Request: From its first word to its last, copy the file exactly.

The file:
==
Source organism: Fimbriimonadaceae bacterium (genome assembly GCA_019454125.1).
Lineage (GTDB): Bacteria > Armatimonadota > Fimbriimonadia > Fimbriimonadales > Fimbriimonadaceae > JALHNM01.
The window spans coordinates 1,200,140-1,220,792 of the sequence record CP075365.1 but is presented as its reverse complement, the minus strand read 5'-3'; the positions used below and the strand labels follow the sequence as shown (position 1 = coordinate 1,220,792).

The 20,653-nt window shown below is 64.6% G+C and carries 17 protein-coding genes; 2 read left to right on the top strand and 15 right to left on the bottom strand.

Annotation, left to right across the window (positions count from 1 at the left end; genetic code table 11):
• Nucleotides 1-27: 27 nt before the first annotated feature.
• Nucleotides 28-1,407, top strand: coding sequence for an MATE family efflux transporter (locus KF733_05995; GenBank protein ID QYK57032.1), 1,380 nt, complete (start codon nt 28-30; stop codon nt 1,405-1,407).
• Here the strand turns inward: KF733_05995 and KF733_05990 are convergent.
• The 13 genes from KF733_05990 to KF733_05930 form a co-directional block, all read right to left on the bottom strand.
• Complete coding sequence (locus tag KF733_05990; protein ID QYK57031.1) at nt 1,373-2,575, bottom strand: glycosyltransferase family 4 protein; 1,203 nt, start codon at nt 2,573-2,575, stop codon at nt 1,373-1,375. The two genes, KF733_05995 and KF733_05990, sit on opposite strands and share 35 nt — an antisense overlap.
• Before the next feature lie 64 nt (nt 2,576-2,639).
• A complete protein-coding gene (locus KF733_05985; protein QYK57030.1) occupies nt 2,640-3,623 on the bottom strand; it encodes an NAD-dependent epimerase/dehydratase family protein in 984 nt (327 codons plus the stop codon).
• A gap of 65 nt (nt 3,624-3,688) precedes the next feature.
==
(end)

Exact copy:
Source organism: Fimbriimonadaceae bacterium (genome assembly GCA_019454125.1).
Lineage (GTDB): Bacteria > Armatimonadota > Fimbriimonadia > Fimbriimonadales > Fimbriimonadaceae > JALHNM01.
The window spans coordinates 1,200,140-1,220,792 of the sequence record CP075365.1 but is presented as its reverse complement, the minus strand read 5'-3'; the positions used below and the strand labels follow the sequence as shown (position 1 = coordinate 1,220,792).

The 20,653-nt window shown below is 64.6% G+C and carries 17 protein-coding genes; 2 read left to right on the top strand and 15 right to left on the bottom strand.

Annotation, left to right across the window (positions count from 1 at the left end; genetic code table 11):
• Nucleotides 1-27: 27 nt before the first annotated feature.
• Nucleotides 28-1,407, top strand: coding sequence for an MATE family efflux transporter (locus KF733_05995; GenBank protein ID QYK57032.1), 1,380 nt, complete (start codon nt 28-30; stop codon nt 1,405-1,407).
• Here the strand turns inward: KF733_05995 and KF733_05990 are convergent.
• The 13 genes from KF733_05990 to KF733_05930 form a co-directional block, all read right to left on the bottom strand.
• Complete coding sequence (locus tag KF733_05990; protein ID QYK57031.1) at nt 1,373-2,575, bottom strand: glycosyltransferase family 4 protein; 1,203 nt, start codon at nt 2,573-2,575, stop codon at nt 1,373-1,375. The two genes, KF733_05995 and KF733_05990, sit on opposite strands and share 35 nt — an antisense overlap.
• Before the next feature lie 64 nt (nt 2,576-2,639).
• A complete protein-coding gene (locus KF733_05985; protein QYK57030.1) occupies nt 2,640-3,623 on the bottom strand; it encodes an NAD-dependent epimerase/dehydratase family protein in 984 nt (327 codons plus the stop codon).
• A gap of 65 nt (nt 3,624-3,688) precedes the next feature.